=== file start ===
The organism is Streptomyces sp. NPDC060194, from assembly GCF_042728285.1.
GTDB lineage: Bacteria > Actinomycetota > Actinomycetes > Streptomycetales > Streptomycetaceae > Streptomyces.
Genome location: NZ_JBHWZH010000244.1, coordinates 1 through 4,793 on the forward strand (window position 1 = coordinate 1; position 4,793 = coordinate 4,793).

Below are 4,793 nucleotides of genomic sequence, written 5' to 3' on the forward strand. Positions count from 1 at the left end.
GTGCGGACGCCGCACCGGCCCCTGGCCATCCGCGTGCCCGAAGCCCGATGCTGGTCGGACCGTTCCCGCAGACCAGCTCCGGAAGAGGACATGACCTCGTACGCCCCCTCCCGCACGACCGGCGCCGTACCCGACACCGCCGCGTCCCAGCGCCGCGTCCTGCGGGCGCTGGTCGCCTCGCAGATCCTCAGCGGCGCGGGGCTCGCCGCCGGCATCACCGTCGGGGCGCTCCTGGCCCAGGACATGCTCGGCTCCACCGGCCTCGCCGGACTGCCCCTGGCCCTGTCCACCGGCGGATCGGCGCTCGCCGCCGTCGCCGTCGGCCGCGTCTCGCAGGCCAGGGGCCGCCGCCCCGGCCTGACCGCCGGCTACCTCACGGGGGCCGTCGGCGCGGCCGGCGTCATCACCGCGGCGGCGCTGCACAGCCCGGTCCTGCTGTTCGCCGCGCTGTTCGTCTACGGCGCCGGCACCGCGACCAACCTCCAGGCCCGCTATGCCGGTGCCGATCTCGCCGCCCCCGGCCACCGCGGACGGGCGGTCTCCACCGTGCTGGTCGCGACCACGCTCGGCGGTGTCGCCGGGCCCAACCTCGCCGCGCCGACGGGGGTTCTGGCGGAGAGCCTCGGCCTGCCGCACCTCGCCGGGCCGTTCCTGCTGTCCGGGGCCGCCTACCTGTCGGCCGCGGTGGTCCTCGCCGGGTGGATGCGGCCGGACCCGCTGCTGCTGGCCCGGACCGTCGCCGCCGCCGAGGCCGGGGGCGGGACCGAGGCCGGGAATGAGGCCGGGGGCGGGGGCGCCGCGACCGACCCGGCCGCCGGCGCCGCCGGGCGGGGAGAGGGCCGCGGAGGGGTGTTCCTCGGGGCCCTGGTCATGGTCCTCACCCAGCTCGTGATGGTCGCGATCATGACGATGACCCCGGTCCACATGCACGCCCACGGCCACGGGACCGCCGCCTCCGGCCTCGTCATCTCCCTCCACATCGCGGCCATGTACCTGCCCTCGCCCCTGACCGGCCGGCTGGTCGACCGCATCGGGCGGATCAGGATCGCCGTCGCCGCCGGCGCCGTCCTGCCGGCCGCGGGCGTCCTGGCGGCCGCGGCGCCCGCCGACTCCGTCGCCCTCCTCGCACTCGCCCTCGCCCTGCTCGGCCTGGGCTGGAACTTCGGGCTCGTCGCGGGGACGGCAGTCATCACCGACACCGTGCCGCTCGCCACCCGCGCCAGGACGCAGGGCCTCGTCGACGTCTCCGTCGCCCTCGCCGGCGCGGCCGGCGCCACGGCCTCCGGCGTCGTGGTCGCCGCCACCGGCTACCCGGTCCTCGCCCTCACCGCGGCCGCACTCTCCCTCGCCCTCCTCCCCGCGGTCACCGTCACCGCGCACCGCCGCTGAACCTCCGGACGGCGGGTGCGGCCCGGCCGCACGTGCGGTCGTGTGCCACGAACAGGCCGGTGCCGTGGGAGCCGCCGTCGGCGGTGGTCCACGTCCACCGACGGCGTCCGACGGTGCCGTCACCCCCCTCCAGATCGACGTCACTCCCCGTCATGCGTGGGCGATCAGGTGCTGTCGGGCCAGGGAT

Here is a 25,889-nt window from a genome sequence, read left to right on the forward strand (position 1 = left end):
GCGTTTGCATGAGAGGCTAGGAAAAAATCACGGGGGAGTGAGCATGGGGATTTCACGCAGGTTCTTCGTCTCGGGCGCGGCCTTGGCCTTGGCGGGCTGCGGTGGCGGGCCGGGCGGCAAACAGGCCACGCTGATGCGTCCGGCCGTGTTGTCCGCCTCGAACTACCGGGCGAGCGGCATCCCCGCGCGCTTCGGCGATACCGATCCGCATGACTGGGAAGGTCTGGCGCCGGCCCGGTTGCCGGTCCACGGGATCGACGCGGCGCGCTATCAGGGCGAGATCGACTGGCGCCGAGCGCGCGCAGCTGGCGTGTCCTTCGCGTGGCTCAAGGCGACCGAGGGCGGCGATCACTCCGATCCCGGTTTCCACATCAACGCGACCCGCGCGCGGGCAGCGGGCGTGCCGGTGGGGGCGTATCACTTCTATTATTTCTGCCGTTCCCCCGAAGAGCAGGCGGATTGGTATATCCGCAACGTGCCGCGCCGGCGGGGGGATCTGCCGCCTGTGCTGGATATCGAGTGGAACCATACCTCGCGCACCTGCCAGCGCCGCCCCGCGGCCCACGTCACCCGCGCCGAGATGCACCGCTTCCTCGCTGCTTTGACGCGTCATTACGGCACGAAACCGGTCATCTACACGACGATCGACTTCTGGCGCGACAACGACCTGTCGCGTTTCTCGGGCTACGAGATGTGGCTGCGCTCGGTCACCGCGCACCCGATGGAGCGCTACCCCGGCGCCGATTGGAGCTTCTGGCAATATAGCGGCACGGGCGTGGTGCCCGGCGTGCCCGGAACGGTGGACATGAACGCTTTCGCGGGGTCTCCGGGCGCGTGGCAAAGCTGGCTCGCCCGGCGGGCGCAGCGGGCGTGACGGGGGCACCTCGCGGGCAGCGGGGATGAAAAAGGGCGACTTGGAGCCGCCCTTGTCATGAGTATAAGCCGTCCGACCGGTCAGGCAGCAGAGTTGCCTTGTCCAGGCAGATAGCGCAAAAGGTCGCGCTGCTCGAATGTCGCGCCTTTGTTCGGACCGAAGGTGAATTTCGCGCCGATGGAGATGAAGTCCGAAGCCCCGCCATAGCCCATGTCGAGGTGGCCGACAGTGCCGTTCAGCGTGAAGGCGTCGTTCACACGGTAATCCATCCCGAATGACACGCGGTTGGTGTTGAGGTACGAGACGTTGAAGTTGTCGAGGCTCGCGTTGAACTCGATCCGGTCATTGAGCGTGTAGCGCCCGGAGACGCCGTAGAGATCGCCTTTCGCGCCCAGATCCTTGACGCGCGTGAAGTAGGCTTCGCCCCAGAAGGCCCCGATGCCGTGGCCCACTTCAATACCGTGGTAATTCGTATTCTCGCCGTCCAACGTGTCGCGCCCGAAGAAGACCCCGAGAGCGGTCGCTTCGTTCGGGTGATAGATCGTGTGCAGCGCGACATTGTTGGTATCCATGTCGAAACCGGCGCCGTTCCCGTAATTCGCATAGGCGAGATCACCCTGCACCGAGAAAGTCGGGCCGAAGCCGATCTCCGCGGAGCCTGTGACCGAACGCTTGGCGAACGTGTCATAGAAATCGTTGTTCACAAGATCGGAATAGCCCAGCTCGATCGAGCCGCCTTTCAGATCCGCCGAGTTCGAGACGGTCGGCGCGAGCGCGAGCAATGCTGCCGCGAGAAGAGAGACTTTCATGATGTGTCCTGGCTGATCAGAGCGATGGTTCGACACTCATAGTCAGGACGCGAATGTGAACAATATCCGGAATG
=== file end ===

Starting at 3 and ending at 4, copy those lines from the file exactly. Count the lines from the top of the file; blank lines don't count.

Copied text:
Genome location: NZ_JBHWZH010000244.1, coordinates 1 through 4,793 on the forward strand (window position 1 = coordinate 1; position 4,793 = coordinate 4,793).

Below are 4,793 nucleotides of genomic sequence, written 5' to 3' on the forward strand. Positions count from 1 at the left end.